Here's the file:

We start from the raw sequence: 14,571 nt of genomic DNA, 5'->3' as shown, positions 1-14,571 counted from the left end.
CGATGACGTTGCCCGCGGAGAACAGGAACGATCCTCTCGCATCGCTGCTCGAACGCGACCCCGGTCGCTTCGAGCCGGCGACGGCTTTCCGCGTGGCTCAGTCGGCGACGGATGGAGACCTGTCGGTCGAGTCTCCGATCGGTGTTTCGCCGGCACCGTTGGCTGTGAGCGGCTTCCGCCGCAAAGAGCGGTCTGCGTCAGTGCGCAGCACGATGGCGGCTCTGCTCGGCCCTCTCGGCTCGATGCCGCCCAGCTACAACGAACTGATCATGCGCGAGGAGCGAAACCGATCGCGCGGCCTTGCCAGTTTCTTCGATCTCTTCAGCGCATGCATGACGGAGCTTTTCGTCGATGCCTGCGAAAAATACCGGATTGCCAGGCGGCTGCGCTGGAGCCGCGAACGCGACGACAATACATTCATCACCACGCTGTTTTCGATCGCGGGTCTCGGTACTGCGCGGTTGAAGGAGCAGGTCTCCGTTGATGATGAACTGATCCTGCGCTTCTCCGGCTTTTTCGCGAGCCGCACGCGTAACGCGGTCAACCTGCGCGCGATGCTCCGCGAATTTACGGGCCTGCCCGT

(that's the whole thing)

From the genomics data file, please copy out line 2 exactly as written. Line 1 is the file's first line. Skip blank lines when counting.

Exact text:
CGATGACGTTGCCCGCGGAGAACAGGAACGATCCTCTCGCATCGCTGCTCGAACGCGACCCCGGTCGCTTCGAGCCGGCGACGGCTTTCCGCGTGGCTCAGTCGGCGACGGATGGAGACCTGTCGGTCGAGTCTCCGATCGGTGTTTCGCCGGCACCGTTGGCTGTGAGCGGCTTCCGCCGCAAAGAGCGGTCTGCGTCAGTGCGCAGCACGATGGCGGCTCTGCTCGGCCCTCTCGGCTCGATGCCGCCCAGCTACAACGAACTGATCATGCGCGAGGAGCGAAACCGATCGCGCGGCCTTGCCAGTTTCTTCGATCTCTTCAGCGCATGCATGACGGAGCTTTTCGTCGATGCCTGCGAAAAATACCGGATTGCCAGGCGGCTGCGCTGGAGCCGCGAACGCGACGACAATACATTCATCACCACGCTGTTTTCGATCGCGGGTCTCGGTACTGCGCGGTTGAAGGAGCAGGTCTCCGTTGATGATGAACTGATCCTGCGCTTCTCCGGCTTTTTCGCGAGCCGCACGCGTAACGCGGTCAACCTGCGCGCGATGCTCCGCGAATTTACGGGCCTGCCCGT